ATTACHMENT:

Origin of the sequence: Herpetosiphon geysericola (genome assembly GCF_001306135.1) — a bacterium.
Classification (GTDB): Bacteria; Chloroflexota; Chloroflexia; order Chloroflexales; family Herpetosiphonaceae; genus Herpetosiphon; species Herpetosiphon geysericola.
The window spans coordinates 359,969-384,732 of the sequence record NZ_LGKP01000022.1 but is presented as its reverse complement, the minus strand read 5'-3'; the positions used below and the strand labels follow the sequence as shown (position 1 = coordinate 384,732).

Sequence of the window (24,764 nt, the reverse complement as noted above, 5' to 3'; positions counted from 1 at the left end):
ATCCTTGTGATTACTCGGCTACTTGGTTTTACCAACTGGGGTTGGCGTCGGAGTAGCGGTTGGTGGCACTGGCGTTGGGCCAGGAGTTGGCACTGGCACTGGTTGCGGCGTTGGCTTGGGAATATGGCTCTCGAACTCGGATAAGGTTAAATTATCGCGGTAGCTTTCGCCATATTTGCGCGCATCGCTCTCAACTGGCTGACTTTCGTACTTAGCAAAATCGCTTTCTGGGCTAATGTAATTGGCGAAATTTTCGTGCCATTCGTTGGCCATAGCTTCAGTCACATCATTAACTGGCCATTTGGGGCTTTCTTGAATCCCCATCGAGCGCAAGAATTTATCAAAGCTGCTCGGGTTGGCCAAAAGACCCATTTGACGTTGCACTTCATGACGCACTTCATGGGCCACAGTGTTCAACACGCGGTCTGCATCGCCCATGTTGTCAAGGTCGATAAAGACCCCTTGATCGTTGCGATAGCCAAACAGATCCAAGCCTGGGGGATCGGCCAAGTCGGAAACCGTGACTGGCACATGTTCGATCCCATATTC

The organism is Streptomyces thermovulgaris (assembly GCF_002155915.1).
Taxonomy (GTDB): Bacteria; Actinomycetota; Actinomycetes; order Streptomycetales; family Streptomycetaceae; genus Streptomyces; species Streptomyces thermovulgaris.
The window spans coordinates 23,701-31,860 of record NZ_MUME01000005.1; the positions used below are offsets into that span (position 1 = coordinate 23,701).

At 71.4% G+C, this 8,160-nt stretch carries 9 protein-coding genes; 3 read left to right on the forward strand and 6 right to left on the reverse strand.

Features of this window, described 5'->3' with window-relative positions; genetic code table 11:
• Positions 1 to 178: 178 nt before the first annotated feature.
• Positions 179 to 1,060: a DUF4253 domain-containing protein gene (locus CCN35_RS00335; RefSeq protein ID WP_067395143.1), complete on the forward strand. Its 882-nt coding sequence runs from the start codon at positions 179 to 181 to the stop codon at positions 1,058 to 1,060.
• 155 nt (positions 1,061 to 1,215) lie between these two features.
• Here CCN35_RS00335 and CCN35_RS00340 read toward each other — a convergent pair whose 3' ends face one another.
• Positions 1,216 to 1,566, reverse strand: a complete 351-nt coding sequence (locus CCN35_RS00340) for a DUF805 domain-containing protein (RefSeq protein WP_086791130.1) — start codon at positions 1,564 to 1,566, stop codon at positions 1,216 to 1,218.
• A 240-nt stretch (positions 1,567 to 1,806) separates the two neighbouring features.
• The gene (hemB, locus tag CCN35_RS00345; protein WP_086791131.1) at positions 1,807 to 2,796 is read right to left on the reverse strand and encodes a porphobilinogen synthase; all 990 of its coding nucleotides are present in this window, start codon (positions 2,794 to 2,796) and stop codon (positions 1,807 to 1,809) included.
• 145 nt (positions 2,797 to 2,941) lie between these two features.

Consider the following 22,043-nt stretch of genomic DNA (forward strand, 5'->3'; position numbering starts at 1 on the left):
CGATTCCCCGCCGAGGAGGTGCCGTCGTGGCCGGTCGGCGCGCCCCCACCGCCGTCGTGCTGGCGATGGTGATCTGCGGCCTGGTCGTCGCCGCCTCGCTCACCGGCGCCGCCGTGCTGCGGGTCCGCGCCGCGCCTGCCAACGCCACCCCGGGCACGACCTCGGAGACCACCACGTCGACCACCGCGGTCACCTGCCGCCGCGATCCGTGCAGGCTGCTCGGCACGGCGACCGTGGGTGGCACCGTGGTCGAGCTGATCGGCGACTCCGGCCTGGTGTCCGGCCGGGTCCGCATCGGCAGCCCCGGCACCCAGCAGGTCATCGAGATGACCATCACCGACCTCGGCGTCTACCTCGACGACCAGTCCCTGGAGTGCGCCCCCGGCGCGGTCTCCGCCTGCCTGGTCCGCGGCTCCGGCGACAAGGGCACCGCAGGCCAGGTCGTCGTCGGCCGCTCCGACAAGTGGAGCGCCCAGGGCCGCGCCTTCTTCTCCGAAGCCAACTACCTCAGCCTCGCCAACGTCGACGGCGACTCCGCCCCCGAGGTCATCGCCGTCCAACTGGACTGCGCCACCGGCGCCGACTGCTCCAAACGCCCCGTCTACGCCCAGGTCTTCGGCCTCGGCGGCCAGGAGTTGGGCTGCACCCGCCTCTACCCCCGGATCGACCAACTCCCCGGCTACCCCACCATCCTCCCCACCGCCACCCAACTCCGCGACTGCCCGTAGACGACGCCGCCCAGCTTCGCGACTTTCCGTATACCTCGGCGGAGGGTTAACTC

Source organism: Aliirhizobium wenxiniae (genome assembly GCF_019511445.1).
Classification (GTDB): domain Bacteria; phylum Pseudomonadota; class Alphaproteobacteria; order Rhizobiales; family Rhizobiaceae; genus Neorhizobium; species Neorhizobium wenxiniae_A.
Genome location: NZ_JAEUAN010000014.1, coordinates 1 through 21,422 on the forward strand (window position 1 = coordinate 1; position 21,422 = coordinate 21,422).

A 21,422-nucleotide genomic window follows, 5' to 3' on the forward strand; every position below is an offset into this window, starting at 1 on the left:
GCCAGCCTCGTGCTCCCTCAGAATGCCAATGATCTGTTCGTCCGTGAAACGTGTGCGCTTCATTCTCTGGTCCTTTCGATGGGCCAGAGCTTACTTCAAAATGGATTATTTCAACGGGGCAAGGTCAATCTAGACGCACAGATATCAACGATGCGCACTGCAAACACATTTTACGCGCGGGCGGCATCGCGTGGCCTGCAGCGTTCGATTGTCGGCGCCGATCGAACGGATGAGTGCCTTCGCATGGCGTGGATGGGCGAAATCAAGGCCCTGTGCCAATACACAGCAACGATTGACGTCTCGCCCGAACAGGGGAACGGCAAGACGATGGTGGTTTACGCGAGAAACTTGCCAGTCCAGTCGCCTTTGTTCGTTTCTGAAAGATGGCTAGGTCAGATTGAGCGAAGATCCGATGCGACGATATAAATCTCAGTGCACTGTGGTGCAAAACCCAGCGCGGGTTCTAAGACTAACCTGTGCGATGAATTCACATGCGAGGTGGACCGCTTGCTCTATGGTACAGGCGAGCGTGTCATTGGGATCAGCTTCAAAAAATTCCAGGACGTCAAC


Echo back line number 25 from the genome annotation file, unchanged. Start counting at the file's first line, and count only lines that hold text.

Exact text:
GCCAGCCTCGTGCTCCCTCAGAATGCCAATGATCTGTTCGTCCGTGAAACGTGTGCGCTTCATTCTCTGGTCCTTTCGATGGGCCAGAGCTTACTTCAAAATGGATTATTTCAACGGGGCAAGGTCAATCTAGACGCACAGATATCAACGATGCGCACTGCAAACACATTTTACGCGCGGGCGGCATCGCGTGGCCTGCAGCGTTCGATTGTCGGCGCCGATCGAACGGATGAGTGCCTTCGCATGGCGTGGATGGGCGAAATCAAGGCCCTGTGCCAATACACAGCAACGATTGACGTCTCGCCCGAACAGGGGAACGGCAAGACGATGGTGGTTTACGCGAGAAACTTGCCAGTCCAGTCGCCTTTGTTCGTTTCTGAAAGATGGCTAGGTCAGATTGAGCGAAGATCCGATGCGACGATATAAATCTCAGTGCACTGTGGTGCAAAACCCAGCGCGGGTTCTAAGACTAACCTGTGCGATGAATTCACATGCGAGGTGGACCGCTTGCTCTATGGTACAGGCGAGCGTGTCATTGGGATCAGCTTCAAAAAATTCCAGGACGTCAAC